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Nel Lines Acquires New Vessels and Merges with C-Link

As we go to press, shareholders of Nel-Lesvos Maritime are being asked to back a 23-million capital increase that will be used in part to acquire five used vessels. Two of the vessels are passenger ferries with Cypriot flags and three are ro-ro vessels under the Greek flag.

This follows Nel’s recent announcement to merge the company with C-Link Ferries, owned by Apostolos Ventouris, who is also Nel’s chief executive officer. Once the merger is finalized, Nel’s five ships (10 with the five vessels it wishes to acquire) join with the six operated by C-Link, for a total fleet of 16 ships.

And according to press reports, another two prominent ferry operators, George Ventouris and Costas Agapitos, are also expected to participate in the merged ferry line, with cash and another seven ships, plus taking on leading roles in the management, Mr. Ventouris in operations and Mr. Agapitos on the commercial side.

Meanwhile, Nel is pushing ahead with a claim filed in France last August for 89.7 million euros with respect to engine problems suffered on three fast ferries built in France and delivered in 2000 and 2001, including the ship now being retooled.

Compensation is being sought for damage suffered to the company’s reputation with its customers, associates and shareholders as two of its three new ferries were out of action for the whole of the summer season. Its ferry vessel Aeolos Kenteris stopped operating last September.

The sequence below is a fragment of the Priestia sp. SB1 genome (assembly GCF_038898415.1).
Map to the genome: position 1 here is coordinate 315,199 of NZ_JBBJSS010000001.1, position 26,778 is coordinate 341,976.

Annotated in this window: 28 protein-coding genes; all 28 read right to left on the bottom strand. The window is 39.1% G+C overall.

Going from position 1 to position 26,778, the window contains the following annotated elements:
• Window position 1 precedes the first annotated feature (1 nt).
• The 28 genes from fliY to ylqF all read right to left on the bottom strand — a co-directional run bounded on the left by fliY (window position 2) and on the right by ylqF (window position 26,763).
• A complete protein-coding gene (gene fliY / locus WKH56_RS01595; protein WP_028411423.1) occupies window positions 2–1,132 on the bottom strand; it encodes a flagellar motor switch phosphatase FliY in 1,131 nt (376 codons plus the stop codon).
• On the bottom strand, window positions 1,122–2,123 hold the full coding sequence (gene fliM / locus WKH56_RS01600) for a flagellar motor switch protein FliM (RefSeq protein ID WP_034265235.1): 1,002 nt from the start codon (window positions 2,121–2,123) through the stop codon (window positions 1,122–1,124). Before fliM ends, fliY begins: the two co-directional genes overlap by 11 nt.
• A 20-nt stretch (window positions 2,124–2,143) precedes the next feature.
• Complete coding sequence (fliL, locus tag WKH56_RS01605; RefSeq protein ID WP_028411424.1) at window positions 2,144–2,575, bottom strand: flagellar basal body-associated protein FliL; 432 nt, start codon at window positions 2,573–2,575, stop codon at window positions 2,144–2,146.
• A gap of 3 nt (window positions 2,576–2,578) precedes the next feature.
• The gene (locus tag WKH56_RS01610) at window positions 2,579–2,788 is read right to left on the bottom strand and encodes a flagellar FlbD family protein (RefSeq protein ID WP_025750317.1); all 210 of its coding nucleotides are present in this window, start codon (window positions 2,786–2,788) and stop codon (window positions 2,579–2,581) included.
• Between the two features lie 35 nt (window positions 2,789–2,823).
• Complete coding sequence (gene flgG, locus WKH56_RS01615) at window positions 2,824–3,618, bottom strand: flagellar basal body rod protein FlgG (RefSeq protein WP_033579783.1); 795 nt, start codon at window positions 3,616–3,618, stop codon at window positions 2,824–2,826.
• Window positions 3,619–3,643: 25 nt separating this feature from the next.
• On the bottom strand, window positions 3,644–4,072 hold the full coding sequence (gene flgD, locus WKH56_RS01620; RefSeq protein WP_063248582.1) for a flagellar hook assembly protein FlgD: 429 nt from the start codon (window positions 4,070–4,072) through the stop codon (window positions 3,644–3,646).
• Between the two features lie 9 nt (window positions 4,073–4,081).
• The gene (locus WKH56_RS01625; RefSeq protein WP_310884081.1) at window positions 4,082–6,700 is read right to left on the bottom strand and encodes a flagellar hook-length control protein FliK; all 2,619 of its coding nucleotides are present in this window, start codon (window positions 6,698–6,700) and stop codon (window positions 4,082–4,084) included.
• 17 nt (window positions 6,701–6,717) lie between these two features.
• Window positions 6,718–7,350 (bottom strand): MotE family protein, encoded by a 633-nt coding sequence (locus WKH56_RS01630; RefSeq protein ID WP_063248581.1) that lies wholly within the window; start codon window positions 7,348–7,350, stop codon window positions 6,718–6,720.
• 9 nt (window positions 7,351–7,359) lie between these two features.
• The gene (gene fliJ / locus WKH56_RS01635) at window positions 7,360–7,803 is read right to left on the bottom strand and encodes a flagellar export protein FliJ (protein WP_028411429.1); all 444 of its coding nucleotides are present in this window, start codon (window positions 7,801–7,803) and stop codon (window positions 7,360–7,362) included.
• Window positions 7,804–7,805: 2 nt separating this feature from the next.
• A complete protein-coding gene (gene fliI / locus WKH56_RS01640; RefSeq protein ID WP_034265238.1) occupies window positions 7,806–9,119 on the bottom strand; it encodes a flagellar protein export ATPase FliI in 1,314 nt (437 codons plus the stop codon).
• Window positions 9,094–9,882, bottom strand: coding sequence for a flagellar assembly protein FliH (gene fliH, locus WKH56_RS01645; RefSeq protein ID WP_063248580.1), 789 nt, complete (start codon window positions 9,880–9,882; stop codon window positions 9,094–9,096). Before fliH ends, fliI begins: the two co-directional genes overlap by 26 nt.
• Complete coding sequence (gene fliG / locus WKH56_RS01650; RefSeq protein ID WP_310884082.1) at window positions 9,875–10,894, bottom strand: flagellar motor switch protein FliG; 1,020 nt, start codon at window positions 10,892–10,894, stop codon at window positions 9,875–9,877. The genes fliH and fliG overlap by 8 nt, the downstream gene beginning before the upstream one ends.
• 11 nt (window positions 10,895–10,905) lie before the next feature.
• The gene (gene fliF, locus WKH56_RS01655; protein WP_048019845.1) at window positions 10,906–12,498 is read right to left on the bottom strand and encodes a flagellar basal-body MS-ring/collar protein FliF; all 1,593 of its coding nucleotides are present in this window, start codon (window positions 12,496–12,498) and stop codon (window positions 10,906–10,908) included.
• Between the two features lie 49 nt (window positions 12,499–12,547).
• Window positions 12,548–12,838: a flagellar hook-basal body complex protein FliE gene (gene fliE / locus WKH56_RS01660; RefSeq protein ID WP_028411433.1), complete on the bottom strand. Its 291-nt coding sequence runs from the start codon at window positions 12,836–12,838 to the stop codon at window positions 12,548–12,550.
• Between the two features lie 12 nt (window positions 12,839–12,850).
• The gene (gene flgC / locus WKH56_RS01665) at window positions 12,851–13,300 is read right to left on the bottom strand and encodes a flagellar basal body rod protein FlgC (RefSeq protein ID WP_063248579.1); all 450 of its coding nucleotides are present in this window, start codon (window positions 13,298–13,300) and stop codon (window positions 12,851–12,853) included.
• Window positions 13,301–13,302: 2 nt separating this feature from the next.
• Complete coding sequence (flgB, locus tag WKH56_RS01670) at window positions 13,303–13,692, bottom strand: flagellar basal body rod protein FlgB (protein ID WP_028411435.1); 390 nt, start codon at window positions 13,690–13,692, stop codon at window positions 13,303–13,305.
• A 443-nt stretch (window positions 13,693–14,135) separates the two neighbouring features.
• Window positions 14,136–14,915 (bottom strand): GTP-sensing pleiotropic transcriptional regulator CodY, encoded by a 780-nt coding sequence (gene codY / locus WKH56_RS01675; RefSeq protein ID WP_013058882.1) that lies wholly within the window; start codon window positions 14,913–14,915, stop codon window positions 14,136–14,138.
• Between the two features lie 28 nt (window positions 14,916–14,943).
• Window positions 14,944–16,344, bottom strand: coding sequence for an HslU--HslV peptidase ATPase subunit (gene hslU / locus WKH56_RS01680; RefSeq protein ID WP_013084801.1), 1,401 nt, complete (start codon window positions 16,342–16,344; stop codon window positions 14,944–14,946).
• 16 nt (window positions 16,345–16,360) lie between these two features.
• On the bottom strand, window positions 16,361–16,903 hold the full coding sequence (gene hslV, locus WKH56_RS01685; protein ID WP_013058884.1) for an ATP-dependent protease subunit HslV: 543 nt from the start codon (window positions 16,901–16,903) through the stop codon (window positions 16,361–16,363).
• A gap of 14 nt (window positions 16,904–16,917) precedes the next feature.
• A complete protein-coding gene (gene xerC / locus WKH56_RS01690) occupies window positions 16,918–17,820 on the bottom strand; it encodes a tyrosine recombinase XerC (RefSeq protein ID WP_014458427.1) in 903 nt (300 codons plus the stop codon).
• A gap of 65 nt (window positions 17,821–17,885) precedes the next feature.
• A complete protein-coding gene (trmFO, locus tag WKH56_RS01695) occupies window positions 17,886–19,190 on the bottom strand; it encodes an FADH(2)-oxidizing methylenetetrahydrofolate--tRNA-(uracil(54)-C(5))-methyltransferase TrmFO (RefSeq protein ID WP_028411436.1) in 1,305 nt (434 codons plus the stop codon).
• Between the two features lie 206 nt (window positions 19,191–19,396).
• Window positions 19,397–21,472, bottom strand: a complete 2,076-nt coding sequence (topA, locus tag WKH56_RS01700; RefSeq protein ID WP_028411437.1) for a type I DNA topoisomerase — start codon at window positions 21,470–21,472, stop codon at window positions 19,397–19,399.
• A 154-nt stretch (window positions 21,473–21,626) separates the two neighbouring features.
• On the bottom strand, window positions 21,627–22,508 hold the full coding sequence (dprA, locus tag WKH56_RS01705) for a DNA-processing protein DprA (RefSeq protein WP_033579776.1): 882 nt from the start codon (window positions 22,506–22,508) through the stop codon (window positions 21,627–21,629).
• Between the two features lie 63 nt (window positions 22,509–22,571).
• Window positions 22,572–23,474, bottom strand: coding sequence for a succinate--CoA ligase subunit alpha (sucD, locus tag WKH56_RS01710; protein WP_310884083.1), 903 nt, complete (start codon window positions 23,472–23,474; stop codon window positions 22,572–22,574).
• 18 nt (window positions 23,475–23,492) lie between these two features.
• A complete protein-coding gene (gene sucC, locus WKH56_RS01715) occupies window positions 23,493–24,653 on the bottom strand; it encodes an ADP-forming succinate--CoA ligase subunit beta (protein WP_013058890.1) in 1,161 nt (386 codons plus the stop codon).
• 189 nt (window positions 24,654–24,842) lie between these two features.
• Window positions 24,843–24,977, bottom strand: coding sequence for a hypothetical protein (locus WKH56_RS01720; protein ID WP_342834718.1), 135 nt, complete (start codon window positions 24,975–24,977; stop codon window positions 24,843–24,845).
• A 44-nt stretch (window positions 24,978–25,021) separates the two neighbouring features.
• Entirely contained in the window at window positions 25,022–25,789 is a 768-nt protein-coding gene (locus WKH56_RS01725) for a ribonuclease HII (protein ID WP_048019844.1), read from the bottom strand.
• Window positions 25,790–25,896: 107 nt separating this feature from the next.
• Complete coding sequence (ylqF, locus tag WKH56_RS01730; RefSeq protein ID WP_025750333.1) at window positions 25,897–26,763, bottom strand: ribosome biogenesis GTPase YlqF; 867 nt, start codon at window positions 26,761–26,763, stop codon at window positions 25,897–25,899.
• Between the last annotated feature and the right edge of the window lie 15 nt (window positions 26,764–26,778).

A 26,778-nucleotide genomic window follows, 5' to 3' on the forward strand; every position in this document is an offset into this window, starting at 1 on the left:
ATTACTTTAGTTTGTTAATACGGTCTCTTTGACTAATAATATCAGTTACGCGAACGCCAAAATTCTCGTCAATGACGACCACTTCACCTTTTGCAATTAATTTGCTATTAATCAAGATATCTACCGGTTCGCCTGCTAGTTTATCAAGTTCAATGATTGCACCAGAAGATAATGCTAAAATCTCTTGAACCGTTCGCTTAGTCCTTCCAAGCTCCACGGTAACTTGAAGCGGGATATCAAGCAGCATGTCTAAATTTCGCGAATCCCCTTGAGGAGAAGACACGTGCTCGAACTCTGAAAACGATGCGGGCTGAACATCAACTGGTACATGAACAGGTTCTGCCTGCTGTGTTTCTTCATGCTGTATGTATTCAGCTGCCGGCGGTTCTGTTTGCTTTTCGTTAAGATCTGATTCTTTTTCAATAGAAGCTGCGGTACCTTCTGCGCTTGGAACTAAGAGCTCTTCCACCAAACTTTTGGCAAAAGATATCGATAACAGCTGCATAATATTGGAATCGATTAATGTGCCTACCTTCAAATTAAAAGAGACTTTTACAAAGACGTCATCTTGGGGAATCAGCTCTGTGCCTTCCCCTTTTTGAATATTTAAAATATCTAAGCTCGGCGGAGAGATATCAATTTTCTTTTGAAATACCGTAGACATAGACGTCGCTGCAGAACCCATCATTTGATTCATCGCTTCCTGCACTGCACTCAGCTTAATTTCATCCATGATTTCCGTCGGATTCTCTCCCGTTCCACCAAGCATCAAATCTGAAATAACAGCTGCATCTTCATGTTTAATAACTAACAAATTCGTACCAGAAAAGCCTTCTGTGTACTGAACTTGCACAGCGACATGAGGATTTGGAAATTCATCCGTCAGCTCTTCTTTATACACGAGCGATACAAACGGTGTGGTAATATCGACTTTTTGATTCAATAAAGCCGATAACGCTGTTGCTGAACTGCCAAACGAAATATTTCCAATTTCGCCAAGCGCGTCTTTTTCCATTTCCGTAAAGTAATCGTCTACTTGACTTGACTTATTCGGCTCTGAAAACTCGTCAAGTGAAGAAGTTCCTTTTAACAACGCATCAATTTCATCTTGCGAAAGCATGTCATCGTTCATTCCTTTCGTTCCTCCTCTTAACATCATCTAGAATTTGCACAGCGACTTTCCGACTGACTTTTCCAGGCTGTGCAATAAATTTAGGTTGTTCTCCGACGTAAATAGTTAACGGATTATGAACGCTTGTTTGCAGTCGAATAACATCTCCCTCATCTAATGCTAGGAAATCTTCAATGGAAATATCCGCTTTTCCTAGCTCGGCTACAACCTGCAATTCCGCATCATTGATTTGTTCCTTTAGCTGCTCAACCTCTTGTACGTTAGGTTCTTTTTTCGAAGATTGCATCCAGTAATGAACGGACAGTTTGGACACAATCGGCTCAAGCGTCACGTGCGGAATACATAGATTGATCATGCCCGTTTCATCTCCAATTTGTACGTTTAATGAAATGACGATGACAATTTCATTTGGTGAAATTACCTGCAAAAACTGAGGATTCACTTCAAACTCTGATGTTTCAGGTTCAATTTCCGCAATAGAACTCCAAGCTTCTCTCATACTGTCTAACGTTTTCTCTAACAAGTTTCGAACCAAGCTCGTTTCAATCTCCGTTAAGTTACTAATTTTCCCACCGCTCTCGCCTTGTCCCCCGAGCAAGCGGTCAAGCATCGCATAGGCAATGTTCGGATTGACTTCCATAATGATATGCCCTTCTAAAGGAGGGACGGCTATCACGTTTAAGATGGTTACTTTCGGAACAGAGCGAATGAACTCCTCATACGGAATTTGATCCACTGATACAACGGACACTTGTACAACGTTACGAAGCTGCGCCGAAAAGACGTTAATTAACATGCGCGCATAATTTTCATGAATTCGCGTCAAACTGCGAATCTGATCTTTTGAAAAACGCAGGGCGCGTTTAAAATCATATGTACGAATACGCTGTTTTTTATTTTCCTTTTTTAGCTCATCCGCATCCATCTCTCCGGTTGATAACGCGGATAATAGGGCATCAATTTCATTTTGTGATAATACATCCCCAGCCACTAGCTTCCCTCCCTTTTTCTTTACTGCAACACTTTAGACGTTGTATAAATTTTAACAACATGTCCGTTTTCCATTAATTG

If all goes according to plan, and the mergers are realized, the new Nel Line also will own 9 percent of Hellenic Seaways. Minoan Lines owns 33.6 percent of Hellenic shares, and shipowner Panos Laskaridis, the vice president of Hellenic, now controls 17.6 percent of the line after his recent purchase of the 12.32 stake in Hellenic owned by Attica Holdings.

The Laskaridis family was an original backer of Minoan Flying Dolphins, which subsequently became Hellas Flying Dolphins. MFD grew into a fleet of some 73 vessels as a result of the consolidation of some 20 ferry companies in 1998/99.

The Laskaridis brothers, Thanassis and Panos, are large independent reefer ship operators, controlling some 100 ships. The family also owns shipyards in the Canary Islands and North Spain, and is the exclusive supplier of oil to the Falkland Islands and a major supplier of bunkers and fuel in East Africa and in the Bering Sea. The family is also a big shareholder in Aegean Airlines and has interests in hotels in Greece – the Grande Bretagne, Mount Parnes, Hyatt Regency – and abroad.

Professionals in the market assume that the new merger is in anticipation of the long overdue deregulation of the protected Greek passenger shipping market. Greece has won extensions to an old policy of allowing only Greek-flagged ships to operate out of Piraeus.

Last month, Merchant Marine Minister Manolis Kefaloyiannis was expected to announce the freeing of ticket prices on certain routes and the lifting of the 30-year-age limit on ferries operating in the domestic network, in a bid to pacify the court. Ferry owners are still waiting.

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